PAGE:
John Lackey hasn't had a great tenure with the Red Sox thus far by any measure. Being set to return after missing all of 2012 due to Tommy John Surgery, can he get back to being an effective starter?
I've always had a bit of a problem with the expression "It's always darkest before the dawn." The proverb is meant to say that when things reach their lowest point, and all looks bleak, the sun will soon shine again and things will start to improve. My problem with this saying is that it's impossible to know just when the darkest moment has come. Things may look extremely bleak, but maybe there is time for it to get darker before the sun rises and everything takes a turn for the better.
Heading into 2013, John Lackey finds himself coming off of a very dark time. After signing a questionable five-year, $82.5 million contract with Boston prior to the 2010 season, he has had very little success, especially considering the size of his deal. In his two years of pitching here, he's put up an abysmal 5.26 ERA, good (bad?) enough for an 82 ERA+. The lack of quality with these numbers can be mainly blamed on an especially bad 2011 campaign, in which he put up a 6.20 ERA and a 67 ERA+, and was essentially the worst starting pitcher in all of baseball. So, with all of this being said, can we assume that Lackey has endured his darkest time, and the dawn will arrive on Opening Day 2013?
We'll start by reminding you that he is coming off of Tommy John surgery. It's been well-noted over the past few years that many pitchers have returned just as good, if not better, after undergoing the now-commonplace procedure. However, many of these pitchers undergo it at an early age, while Lackey was 33 at the time of the surgery. There are some similar examples, though. Guys such as Kenny Rogers, Tim Hudson and John Smoltz* have all gone under the knife after the age of thirty and were still successful after. Also, as time has gone on, the knowledge around the procedure has improved, so it would make sense that a strong return would be at least a little more possible in 2013 than it was even five or ten years ago.
*Smoltz is a bit of a special case, as he pitched in the bullpen for a few years after the surgery before returning to the rotation.
To answer my question above, I think it's fair to assume that 2011 was Lackey's darkest hour. For one thing, he was likely pitching hurt that entire season. Now that he's finally undergone Tommy John, we hope his arm is healed and he can pitch pain-free next year. In addition to his heath woes, he also found himself in the middle of some personal issues involving his wife. That alone is cause for distraction, but it became even more of one after it was made a public matter. With this and the injury behind him, the hope is that all Lackey will have to worry about from here on out is throwing strikes and getting batters out. Plus, let's be honest, it's not too difficult to improve upon a season like his 2011 campaign.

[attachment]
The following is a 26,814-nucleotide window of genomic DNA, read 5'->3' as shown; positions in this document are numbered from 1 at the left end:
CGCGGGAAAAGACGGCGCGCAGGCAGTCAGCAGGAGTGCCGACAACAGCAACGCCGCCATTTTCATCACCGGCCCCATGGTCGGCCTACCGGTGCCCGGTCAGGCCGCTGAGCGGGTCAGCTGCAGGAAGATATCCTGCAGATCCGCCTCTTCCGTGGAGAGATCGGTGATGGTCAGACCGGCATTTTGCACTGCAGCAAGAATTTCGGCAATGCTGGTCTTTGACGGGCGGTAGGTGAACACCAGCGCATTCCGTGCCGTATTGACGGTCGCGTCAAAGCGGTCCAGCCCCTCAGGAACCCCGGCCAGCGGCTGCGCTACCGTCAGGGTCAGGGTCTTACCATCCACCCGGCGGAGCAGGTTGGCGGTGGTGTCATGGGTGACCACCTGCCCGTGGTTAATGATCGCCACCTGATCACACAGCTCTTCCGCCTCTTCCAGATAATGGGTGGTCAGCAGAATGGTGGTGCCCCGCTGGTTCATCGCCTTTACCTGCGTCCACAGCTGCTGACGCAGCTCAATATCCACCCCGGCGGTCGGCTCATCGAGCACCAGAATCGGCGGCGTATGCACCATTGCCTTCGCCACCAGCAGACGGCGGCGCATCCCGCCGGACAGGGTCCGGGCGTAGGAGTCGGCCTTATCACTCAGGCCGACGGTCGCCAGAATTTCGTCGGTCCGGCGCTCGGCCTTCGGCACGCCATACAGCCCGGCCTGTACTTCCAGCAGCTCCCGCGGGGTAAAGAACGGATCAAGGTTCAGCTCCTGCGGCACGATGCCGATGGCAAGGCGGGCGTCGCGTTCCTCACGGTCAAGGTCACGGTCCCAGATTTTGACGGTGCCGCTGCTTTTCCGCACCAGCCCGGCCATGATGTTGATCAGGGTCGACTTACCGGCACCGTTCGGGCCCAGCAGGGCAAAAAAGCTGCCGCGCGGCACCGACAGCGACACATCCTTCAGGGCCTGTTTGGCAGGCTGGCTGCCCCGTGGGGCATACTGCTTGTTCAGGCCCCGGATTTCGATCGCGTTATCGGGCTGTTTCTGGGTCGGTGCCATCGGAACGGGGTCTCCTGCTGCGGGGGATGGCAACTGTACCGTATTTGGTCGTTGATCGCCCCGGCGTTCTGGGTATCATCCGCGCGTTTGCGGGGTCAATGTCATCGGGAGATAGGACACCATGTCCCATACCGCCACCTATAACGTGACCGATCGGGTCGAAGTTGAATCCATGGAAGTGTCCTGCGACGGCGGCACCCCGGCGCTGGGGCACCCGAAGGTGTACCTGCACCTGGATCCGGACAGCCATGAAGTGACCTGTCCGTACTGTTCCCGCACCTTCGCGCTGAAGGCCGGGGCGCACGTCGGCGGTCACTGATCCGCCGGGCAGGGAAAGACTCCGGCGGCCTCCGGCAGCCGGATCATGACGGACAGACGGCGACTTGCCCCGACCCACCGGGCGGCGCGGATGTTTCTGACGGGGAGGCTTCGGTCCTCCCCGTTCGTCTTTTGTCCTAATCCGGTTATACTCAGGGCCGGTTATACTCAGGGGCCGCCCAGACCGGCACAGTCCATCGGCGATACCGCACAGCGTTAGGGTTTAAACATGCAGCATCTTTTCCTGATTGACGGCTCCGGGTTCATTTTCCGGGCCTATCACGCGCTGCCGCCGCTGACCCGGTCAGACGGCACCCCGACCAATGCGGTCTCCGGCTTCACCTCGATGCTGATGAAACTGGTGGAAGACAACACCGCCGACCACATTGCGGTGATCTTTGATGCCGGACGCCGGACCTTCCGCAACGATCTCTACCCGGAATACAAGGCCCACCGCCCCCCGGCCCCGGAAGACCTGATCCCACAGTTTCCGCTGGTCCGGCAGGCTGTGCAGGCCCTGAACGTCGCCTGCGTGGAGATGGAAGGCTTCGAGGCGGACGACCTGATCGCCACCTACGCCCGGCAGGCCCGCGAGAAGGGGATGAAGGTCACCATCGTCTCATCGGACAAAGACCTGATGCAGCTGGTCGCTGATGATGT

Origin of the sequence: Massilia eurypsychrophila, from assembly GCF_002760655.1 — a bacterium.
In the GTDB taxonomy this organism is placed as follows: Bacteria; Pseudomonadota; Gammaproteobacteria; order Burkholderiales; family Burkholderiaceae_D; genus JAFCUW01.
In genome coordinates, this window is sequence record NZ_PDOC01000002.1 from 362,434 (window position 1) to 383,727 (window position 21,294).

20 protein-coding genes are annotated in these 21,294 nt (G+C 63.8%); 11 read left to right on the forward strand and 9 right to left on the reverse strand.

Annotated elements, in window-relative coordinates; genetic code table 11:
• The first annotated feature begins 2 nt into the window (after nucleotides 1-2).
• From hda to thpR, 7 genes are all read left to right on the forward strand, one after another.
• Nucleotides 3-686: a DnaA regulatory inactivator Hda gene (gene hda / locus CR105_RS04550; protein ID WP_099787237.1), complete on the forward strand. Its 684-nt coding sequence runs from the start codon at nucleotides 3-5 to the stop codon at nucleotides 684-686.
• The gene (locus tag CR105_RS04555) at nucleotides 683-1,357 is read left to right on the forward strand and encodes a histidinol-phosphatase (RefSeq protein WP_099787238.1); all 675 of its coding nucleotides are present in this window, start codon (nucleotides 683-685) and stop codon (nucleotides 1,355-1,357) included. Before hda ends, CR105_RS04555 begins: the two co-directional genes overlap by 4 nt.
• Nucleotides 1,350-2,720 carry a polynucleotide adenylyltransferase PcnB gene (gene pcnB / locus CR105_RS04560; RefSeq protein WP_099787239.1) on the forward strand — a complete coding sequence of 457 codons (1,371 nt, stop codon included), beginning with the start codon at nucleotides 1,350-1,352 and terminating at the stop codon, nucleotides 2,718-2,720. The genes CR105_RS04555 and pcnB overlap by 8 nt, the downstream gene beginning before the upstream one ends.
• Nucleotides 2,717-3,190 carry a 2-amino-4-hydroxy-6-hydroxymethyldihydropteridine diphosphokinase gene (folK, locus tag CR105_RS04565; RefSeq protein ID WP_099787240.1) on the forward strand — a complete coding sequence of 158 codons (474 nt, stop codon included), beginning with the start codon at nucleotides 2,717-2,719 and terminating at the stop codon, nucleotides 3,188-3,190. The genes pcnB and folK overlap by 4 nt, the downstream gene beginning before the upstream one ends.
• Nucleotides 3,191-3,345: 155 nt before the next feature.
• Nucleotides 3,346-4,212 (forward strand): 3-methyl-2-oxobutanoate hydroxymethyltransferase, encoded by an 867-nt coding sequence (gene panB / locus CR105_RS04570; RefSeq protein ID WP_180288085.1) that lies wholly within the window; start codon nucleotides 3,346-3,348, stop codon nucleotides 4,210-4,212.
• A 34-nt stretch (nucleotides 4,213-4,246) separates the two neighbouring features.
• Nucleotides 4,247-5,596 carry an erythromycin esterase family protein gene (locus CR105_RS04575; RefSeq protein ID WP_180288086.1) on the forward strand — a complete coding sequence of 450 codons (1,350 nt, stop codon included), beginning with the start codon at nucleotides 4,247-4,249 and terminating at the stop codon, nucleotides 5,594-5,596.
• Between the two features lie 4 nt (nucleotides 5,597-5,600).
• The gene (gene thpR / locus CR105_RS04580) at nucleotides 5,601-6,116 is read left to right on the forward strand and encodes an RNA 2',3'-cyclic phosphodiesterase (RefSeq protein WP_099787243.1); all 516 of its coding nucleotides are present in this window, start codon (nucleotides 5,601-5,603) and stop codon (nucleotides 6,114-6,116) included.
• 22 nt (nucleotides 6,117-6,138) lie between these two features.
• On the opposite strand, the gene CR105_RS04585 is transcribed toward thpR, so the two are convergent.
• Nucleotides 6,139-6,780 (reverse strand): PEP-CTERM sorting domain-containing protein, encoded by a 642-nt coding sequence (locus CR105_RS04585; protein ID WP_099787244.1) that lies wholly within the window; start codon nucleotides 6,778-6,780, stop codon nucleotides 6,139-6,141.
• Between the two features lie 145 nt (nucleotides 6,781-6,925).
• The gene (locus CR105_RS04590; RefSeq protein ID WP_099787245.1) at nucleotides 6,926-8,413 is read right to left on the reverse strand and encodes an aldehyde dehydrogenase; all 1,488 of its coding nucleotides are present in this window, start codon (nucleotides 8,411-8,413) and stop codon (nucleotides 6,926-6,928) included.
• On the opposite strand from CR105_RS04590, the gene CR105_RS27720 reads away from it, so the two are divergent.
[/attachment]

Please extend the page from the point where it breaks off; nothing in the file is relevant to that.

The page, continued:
Now the question becomes whether Lackey will be a solid member of the rotation or not. As it stands now, he slots in at either the four or five spot, depending on you feel about Felix Doubront. While it's tough to deal with, he's never going to live up to his contract. We need to get past that. However, he wasn't horrible in his first year in Boston, posting a 99 ERA+, meaning he was essentially an average pitcher. At the end of the rotation, that's entirely acceptable.
There are three things that he will need to improve if Lackey wants to get back to the level he was at while he was pitching with the Angels. Firstly, he needs to limit his walks. After four straight seasons with less 2.5 walks per nine innings, he hasn't had a season with that number below three in Boston. In a similar vein, he needs to improve his strikeout rate. Before signing his new deal, he'd been hovering between seven and eight K's per nine, but has fallen all the way down to 6.1 in 2011. Finally, he has got to do better with runners on base. Even with his depreciating peripherals, those numbers still suggest a better performance than his run prevention has shown. His strand rate, typically between 70- and 80-percent in L.A., has fallen into the 60's since joining Boston. It doesn't matter how good your peripherals are. If you let that many base runners score, your final numbers are not going to look pretty.
Thinking Lackey will be any sort of stud in the rotation would be an obvious mistake. He's long past that point. However, expecting him to pitch as poorly as he did two seasons ago is just as foolish. Lackey has reached his darkest time. While his dawn may not shine as bright as most fans would hope, his numbers are sure to be on the upswing. Coming off Tommy John surgery, and finally pitching with a healthy arm and clear head (we hope), Lackey can definitely get back to being around a league-average pitcher. As a back-of-the-rotation arm, that's satisfactory, even if he won't ever live up to his contract.